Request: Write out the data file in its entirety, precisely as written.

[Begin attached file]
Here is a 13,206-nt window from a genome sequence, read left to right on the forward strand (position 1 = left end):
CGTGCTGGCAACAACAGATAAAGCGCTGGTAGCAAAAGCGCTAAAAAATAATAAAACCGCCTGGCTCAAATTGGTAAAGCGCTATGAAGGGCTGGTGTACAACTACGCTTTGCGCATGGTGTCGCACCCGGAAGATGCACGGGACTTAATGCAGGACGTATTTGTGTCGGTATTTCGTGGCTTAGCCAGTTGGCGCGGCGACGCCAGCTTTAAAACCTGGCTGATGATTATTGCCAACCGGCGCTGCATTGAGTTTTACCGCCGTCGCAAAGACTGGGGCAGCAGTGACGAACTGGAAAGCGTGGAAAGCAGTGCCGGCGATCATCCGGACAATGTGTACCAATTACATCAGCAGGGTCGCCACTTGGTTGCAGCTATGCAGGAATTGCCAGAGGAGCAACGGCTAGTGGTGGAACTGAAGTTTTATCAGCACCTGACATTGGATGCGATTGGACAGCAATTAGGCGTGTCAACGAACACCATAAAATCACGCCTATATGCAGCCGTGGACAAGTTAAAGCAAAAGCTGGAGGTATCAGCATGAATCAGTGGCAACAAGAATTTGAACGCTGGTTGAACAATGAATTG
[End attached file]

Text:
Here is a 13,206-nt window from a genome sequence, read left to right on the forward strand (position 1 = left end):
CGTGCTGGCAACAACAGATAAAGCGCTGGTAGCAAAAGCGCTAAAAAATAATAAAACCGCCTGGCTCAAATTGGTAAAGCGCTATGAAGGGCTGGTGTACAACTACGCTTTGCGCATGGTGTCGCACCCGGAAGATGCACGGGACTTAATGCAGGACGTATTTGTGTCGGTATTTCGTGGCTTAGCCAGTTGGCGCGGCGACGCCAGCTTTAAAACCTGGCTGATGATTATTGCCAACCGGCGCTGCATTGAGTTTTACCGCCGTCGCAAAGACTGGGGCAGCAGTGACGAACTGGAAAGCGTGGAAAGCAGTGCCGGCGATCATCCGGACAATGTGTACCAATTACATCAGCAGGGTCGCCACTTGGTTGCAGCTATGCAGGAATTGCCAGAGGAGCAACGGCTAGTGGTGGAACTGAAGTTTTATCAGCACCTGACATTGGATGCGATTGGACAGCAATTAGGCGTGTCAACGAACACCATAAAATCACGCCTATATGCAGCCGTGGACAAGTTAAAGCAAAAGCTGGAGGTATCAGCATGAATCAGTGGCAACAAGAATTTGAACGCTGGTTGAACAATGAATTG